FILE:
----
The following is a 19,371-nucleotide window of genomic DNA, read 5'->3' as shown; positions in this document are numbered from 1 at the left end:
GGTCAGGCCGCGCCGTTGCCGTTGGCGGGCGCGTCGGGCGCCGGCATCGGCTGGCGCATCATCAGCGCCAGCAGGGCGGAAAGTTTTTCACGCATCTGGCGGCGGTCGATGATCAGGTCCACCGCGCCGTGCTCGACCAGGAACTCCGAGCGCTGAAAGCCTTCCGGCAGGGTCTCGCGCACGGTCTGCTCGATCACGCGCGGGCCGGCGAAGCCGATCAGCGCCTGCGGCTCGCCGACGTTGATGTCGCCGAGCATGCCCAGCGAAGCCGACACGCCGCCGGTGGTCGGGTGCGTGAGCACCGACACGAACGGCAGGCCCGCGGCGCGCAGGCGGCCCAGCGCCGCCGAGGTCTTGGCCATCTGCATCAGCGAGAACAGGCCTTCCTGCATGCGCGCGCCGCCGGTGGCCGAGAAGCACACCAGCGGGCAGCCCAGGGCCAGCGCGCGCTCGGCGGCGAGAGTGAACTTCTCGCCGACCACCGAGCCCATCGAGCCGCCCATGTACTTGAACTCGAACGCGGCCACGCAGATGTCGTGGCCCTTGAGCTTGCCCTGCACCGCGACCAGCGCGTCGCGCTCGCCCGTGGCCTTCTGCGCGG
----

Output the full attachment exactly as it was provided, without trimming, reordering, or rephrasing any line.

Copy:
The following is a 19,371-nucleotide window of genomic DNA, read 5'->3' as shown; positions in this document are numbered from 1 at the left end:
GGTCAGGCCGCGCCGTTGCCGTTGGCGGGCGCGTCGGGCGCCGGCATCGGCTGGCGCATCATCAGCGCCAGCAGGGCGGAAAGTTTTTCACGCATCTGGCGGCGGTCGATGATCAGGTCCACCGCGCCGTGCTCGACCAGGAACTCCGAGCGCTGAAAGCCTTCCGGCAGGGTCTCGCGCACGGTCTGCTCGATCACGCGCGGGCCGGCGAAGCCGATCAGCGCCTGCGGCTCGCCGACGTTGATGTCGCCGAGCATGCCCAGCGAAGCCGACACGCCGCCGGTGGTCGGGTGCGTGAGCACCGACACGAACGGCAGGCCCGCGGCGCGCAGGCGGCCCAGCGCCGCCGAGGTCTTGGCCATCTGCATCAGCGAGAACAGGCCTTCCTGCATGCGCGCGCCGCCGGTGGCCGAGAAGCACACCAGCGGGCAGCCCAGGGCCAGCGCGCGCTCGGCGGCGAGAGTGAACTTCTCGCCGACCACCGAGCCCATCGAGCCGCCCATGTACTTGAACTCGAACGCGGCCACGCAGATGTCGTGGCCCTTGAGCTTGCCCTGCACCGCGACCAGCGCGTCGCGCTCGCCCGTGGCCTTCTGCGCGG